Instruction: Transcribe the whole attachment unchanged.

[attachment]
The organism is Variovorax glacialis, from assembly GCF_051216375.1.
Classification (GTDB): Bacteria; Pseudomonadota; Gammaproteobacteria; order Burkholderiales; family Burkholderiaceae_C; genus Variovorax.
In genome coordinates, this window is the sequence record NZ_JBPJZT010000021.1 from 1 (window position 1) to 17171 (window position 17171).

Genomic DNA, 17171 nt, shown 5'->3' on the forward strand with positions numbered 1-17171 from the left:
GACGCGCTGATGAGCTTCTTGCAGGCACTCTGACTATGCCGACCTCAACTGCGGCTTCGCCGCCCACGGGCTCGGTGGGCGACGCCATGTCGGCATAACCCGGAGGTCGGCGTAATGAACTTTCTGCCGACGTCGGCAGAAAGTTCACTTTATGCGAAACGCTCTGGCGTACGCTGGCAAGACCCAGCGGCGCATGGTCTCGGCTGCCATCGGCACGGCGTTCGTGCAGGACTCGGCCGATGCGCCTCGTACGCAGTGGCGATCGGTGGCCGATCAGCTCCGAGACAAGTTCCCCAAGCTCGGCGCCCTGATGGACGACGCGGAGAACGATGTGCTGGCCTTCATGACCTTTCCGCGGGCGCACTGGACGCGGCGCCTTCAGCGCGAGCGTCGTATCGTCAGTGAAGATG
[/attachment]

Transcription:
The organism is Variovorax glacialis, from assembly GCF_051216375.1.
Classification (GTDB): Bacteria; Pseudomonadota; Gammaproteobacteria; order Burkholderiales; family Burkholderiaceae_C; genus Variovorax.
In genome coordinates, this window is the sequence record NZ_JBPJZT010000021.1 from 1 (window position 1) to 17171 (window position 17171).

Genomic DNA, 17171 nt, shown 5'->3' on the forward strand with positions numbered 1-17171 from the left:
GACGCGCTGATGAGCTTCTTGCAGGCACTCTGACTATGCCGACCTCAACTGCGGCTTCGCCGCCCACGGGCTCGGTGGGCGACGCCATGTCGGCATAACCCGGAGGTCGGCGTAATGAACTTTCTGCCGACGTCGGCAGAAAGTTCACTTTATGCGAAACGCTCTGGCGTACGCTGGCAAGACCCAGCGGCGCATGGTCTCGGCTGCCATCGGCACGGCGTTCGTGCAGGACTCGGCCGATGCGCCTCGTACGCAGTGGCGATCGGTGGCCGATCAGCTCCGAGACAAGTTCCCCAAGCTCGGCGCCCTGATGGACGACGCGGAGAACGATGTGCTGGCCTTCATGACCTTTCCGCGGGCGCACTGGACGCGGCGCCTTCAGCGCGAGCGTCGTATCGTCAGTGAAGATG